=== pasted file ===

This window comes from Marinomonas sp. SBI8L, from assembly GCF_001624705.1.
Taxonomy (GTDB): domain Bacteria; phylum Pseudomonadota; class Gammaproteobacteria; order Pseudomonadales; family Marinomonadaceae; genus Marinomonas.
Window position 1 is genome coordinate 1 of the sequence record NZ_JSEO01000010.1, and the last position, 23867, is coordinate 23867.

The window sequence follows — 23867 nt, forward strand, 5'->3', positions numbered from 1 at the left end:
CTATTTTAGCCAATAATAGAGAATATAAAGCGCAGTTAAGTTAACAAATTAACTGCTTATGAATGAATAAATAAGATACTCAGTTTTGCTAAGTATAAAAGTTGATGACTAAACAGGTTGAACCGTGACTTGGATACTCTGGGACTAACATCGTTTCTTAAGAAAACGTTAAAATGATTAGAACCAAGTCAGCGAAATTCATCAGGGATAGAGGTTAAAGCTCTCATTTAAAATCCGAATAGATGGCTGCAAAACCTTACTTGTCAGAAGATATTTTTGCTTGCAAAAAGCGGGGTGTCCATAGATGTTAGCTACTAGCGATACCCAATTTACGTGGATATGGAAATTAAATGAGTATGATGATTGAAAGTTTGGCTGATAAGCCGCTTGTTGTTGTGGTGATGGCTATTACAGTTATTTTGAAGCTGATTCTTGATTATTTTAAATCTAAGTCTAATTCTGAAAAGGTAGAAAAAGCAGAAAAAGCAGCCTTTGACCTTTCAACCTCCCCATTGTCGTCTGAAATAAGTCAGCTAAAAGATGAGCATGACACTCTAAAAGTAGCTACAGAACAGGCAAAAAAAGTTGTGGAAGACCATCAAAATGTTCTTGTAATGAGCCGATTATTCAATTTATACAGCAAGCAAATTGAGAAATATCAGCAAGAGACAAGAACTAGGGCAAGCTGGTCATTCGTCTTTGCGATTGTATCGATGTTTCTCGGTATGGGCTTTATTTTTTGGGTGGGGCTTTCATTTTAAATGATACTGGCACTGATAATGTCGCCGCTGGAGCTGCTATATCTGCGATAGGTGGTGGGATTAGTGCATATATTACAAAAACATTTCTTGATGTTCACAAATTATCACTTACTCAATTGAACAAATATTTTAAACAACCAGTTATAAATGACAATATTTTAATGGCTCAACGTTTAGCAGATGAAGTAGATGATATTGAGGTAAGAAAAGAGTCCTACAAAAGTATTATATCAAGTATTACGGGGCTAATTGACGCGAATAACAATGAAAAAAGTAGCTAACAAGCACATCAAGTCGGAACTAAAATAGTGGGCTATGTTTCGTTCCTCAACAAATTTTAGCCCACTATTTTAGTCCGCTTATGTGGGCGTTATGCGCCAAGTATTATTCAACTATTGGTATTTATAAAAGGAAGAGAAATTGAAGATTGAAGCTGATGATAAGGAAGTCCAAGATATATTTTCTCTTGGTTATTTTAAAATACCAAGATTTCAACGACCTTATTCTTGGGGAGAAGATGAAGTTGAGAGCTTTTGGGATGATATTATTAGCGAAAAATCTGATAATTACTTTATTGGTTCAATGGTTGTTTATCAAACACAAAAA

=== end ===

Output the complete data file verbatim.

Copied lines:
This window comes from Marinomonas sp. SBI8L, from assembly GCF_001624705.1.
Taxonomy (GTDB): domain Bacteria; phylum Pseudomonadota; class Gammaproteobacteria; order Pseudomonadales; family Marinomonadaceae; genus Marinomonas.
Window position 1 is genome coordinate 1 of the sequence record NZ_JSEO01000010.1, and the last position, 23867, is coordinate 23867.

The window sequence follows — 23867 nt, forward strand, 5'->3', positions numbered from 1 at the left end:
CTATTTTAGCCAATAATAGAGAATATAAAGCGCAGTTAAGTTAACAAATTAACTGCTTATGAATGAATAAATAAGATACTCAGTTTTGCTAAGTATAAAAGTTGATGACTAAACAGGTTGAACCGTGACTTGGATACTCTGGGACTAACATCGTTTCTTAAGAAAACGTTAAAATGATTAGAACCAAGTCAGCGAAATTCATCAGGGATAGAGGTTAAAGCTCTCATTTAAAATCCGAATAGATGGCTGCAAAACCTTACTTGTCAGAAGATATTTTTGCTTGCAAAAAGCGGGGTGTCCATAGATGTTAGCTACTAGCGATACCCAATTTACGTGGATATGGAAATTAAATGAGTATGATGATTGAAAGTTTGGCTGATAAGCCGCTTGTTGTTGTGGTGATGGCTATTACAGTTATTTTGAAGCTGATTCTTGATTATTTTAAATCTAAGTCTAATTCTGAAAAGGTAGAAAAAGCAGAAAAAGCAGCCTTTGACCTTTCAACCTCCCCATTGTCGTCTGAAATAAGTCAGCTAAAAGATGAGCATGACACTCTAAAAGTAGCTACAGAACAGGCAAAAAAAGTTGTGGAAGACCATCAAAATGTTCTTGTAATGAGCCGATTATTCAATTTATACAGCAAGCAAATTGAGAAATATCAGCAAGAGACAAGAACTAGGGCAAGCTGGTCATTCGTCTTTGCGATTGTATCGATGTTTCTCGGTATGGGCTTTATTTTTTGGGTGGGGCTTTCATTTTAAATGATACTGGCACTGATAATGTCGCCGCTGGAGCTGCTATATCTGCGATAGGTGGTGGGATTAGTGCATATATTACAAAAACATTTCTTGATGTTCACAAATTATCACTTACTCAATTGAACAAATATTTTAAACAACCAGTTATAAATGACAATATTTTAATGGCTCAACGTTTAGCAGATGAAGTAGATGATATTGAGGTAAGAAAAGAGTCCTACAAAAGTATTATATCAAGTATTACGGGGCTAATTGACGCGAATAACAATGAAAAAAGTAGCTAACAAGCACATCAAGTCGGAACTAAAATAGTGGGCTATGTTTCGTTCCTCAACAAATTTTAGCCCACTATTTTAGTCCGCTTATGTGGGCGTTATGCGCCAAGTATTATTCAACTATTGGTATTTATAAAAGGAAGAGAAATTGAAGATTGAAGCTGATGATAAGGAAGTCCAAGATATATTTTCTCTTGGTTATTTTAAAATACCAAGATTTCAACGACCTTATTCTTGGGGAGAAGATGAAGTTGAGAGCTTTTGGGATGATATTATTAGCGAAAAATCTGATAATTACTTTATTGGTTCAATGGTTGTTTATCAAACACAAAAA